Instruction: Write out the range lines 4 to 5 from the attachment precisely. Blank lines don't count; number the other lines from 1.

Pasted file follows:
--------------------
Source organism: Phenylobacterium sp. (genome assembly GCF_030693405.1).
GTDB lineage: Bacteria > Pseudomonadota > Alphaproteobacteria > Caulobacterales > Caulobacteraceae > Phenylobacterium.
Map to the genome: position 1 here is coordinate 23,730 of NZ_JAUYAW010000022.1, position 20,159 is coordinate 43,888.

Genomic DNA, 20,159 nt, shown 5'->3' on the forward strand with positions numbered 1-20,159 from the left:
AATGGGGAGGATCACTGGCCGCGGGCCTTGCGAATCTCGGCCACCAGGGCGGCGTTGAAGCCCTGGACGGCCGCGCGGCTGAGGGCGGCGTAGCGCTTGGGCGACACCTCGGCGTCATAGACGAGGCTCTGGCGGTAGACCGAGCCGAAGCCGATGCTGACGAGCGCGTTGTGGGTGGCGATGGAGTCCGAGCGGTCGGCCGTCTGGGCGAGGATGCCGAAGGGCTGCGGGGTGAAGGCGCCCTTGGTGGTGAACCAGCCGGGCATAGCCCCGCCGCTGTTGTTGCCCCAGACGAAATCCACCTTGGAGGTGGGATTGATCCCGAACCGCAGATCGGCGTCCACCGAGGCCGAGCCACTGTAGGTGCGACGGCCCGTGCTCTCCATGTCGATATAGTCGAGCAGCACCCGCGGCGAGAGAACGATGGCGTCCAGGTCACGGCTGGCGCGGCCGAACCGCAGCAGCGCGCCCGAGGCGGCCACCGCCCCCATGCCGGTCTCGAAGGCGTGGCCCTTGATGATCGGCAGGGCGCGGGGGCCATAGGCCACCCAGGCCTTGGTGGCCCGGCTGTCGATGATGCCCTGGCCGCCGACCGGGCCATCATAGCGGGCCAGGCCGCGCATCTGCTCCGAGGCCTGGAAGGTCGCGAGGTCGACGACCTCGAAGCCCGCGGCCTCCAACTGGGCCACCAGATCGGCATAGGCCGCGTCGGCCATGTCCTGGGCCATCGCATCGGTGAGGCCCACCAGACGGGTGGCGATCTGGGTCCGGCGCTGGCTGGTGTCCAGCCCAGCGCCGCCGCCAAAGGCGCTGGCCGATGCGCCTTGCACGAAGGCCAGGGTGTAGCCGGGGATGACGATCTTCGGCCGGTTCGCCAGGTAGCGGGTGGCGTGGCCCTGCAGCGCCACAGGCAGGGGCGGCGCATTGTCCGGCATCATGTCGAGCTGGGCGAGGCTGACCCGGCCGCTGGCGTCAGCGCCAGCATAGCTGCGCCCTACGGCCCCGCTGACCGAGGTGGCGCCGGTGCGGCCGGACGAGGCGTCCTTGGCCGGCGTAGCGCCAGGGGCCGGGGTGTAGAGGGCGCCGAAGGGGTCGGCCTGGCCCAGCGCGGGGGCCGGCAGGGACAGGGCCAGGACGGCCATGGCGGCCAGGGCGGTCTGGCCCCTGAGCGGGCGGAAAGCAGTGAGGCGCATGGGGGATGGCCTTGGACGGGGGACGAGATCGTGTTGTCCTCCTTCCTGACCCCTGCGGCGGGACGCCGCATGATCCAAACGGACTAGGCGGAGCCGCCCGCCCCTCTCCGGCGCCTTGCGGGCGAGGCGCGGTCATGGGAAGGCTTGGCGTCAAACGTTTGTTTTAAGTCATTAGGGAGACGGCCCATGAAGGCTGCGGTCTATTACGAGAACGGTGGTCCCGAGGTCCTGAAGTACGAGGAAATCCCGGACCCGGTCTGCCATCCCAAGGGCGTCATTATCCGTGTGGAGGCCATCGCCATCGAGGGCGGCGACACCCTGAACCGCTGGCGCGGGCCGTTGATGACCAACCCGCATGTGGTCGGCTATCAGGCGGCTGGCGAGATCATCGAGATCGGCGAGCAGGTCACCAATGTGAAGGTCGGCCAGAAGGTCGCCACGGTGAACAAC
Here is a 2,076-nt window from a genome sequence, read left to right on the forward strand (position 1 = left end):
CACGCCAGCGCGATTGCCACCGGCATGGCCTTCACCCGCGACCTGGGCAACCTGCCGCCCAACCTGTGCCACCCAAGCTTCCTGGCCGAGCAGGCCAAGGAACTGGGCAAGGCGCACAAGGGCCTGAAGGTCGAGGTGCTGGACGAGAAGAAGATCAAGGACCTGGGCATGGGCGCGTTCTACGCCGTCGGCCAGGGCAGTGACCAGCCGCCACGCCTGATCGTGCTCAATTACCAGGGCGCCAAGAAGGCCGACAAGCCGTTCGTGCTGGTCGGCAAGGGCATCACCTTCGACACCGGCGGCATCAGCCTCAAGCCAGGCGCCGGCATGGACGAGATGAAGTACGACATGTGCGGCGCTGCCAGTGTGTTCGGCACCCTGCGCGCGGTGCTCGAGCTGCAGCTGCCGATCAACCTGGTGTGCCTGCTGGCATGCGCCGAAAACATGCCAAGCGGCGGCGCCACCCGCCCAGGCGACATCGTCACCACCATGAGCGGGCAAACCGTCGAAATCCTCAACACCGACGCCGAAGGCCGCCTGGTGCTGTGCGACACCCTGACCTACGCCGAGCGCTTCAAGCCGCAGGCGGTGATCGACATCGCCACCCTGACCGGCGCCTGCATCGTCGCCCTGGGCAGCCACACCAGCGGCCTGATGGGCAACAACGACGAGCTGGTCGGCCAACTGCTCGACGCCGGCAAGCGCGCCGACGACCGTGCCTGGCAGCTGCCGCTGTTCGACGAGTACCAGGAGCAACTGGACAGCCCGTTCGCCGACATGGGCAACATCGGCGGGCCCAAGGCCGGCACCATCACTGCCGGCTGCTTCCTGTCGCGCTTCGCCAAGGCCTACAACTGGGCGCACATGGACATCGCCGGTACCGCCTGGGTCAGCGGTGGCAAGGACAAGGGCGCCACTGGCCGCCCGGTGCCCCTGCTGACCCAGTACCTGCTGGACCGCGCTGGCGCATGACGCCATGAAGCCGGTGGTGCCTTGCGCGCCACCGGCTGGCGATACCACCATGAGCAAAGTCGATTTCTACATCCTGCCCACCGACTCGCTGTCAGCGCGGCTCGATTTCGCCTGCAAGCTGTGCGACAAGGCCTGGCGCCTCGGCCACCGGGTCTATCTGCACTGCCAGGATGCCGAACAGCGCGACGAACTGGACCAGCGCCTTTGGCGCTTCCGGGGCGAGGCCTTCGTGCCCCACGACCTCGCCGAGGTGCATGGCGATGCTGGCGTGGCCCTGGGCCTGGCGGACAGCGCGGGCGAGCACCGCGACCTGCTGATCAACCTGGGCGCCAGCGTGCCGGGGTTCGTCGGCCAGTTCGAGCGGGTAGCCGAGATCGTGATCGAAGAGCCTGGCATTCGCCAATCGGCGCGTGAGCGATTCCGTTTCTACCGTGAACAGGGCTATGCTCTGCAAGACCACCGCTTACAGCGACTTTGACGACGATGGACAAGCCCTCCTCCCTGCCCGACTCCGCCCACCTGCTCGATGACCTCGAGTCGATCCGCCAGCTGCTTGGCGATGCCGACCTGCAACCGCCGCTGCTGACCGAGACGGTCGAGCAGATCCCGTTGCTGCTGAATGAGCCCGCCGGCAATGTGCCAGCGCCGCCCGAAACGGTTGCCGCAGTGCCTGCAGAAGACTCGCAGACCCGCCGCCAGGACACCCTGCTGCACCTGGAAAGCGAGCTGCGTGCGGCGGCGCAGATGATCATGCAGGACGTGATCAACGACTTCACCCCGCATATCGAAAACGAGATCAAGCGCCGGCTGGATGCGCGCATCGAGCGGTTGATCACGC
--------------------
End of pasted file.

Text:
Genomic DNA, 20,159 nt, shown 5'->3' on the forward strand with positions numbered 1-20,159 from the left:
AATGGGGAGGATCACTGGCCGCGGGCCTTGCGAATCTCGGCCACCAGGGCGGCGTTGAAGCCCTGGACGGCCGCGCGGCTGAGGGCGGCGTAGCGCTTGGGCGACACCTCGGCGTCATAGACGAGGCTCTGGCGGTAGACCGAGCCGAAGCCGATGCTGACGAGCGCGTTGTGGGTGGCGATGGAGTCCGAGCGGTCGGCCGTCTGGGCGAGGATGCCGAAGGGCTGCGGGGTGAAGGCGCCCTTGGTGGTGAACCAGCCGGGCATAGCCCCGCCGCTGTTGTTGCCCCAGACGAAATCCACCTTGGAGGTGGGATTGATCCCGAACCGCAGATCGGCGTCCACCGAGGCCGAGCCACTGTAGGTGCGACGGCCCGTGCTCTCCATGTCGATATAGTCGAGCAGCACCCGCGGCGAGAGAACGATGGCGTCCAGGTCACGGCTGGCGCGGCCGAACCGCAGCAGCGCGCCCGAGGCGGCCACCGCCCCCATGCCGGTCTCGAAGGCGTGGCCCTTGATGATCGGCAGGGCGCGGGGGCCATAGGCCACCCAGGCCTTGGTGGCCCGGCTGTCGATGATGCCCTGGCCGCCGACCGGGCCATCATAGCGGGCCAGGCCGCGCATCTGCTCCGAGGCCTGGAAGGTCGCGAGGTCGACGACCTCGAAGCCCGCGGCCTCCAACTGGGCCACCAGATCGGCATAGGCCGCGTCGGCCATGTCCTGGGCCATCGCATCGGTGAGGCCCACCAGACGGGTGGCGATCTGGGTCCGGCGCTGGCTGGTGTCCAGCCCAGCGCCGCCGCCAAAGGCGCTGGCCGATGCGCCTTGCACGAAGGCCAGGGTGTAGCCGGGGATGACGATCTTCGGCCGGTTCGCCAGGTAGCGGGTGGCGTGGCCCTGCAGCGCCACAGGCAGGGGCGGCGCATTGTCCGGCATCATGTCGAGCTGGGCGAGGCTGACCCGGCCGCTGGCGTCAGCGCCAGCATAGCTGCGCCCTACGGCCCCGCTGACCGAGGTGGCGCCGGTGCGGCCGGACGAGGCGTCCTTGGCCGGCGTAGCGCCAGGGGCCGGGGTGTAGAGGGCGCCGAAGGGGTCGGCCTGGCCCAGCGCGGGGGCCGGCAGGGACAGGGCCAGGACGGCCATGGCGGCCAGGGCGGTCTGGCCCCTGAGCGGGCGGAAAGCAGTGAGGCGCATGGGGGATGGCCTTGGACGGGGGACGAGATCGTGTTGTCCTCCTTCCTGACCCCTGCGGCGGGACGCCGCATGATCCAAACGGACTAGGCGGAGCCGCCCGCCCCTCTCCGGCGCCTTGCGGGCGAGGCGCGGTCATGGGAAGGCTTGGCGTCAAACGTTTGTTTTAAGTCATTAGGGAGACGGCCCATGAAGGCTGCGGTCTATTACGAGAACGGTGGTCCCGAGGTCCTGAAGTACGAGGAAATCCCGGACCCGGTCTGCCATCCCAAGGGCGTCATTATCCGTGTGGAGGCCATCGCCATCGAGGGCGGCGACACCCTGAACCGCTGGCGCGGGCCGTTGATGACCAACCCGCATGTGGTCGGCTATCAGGCGGCTGGCGAGATCATCGAGATCGGCGAGCAGGTCACCAATGTGAAGGTCGGCCAGAAGGTCGCCACGGTGAACAAC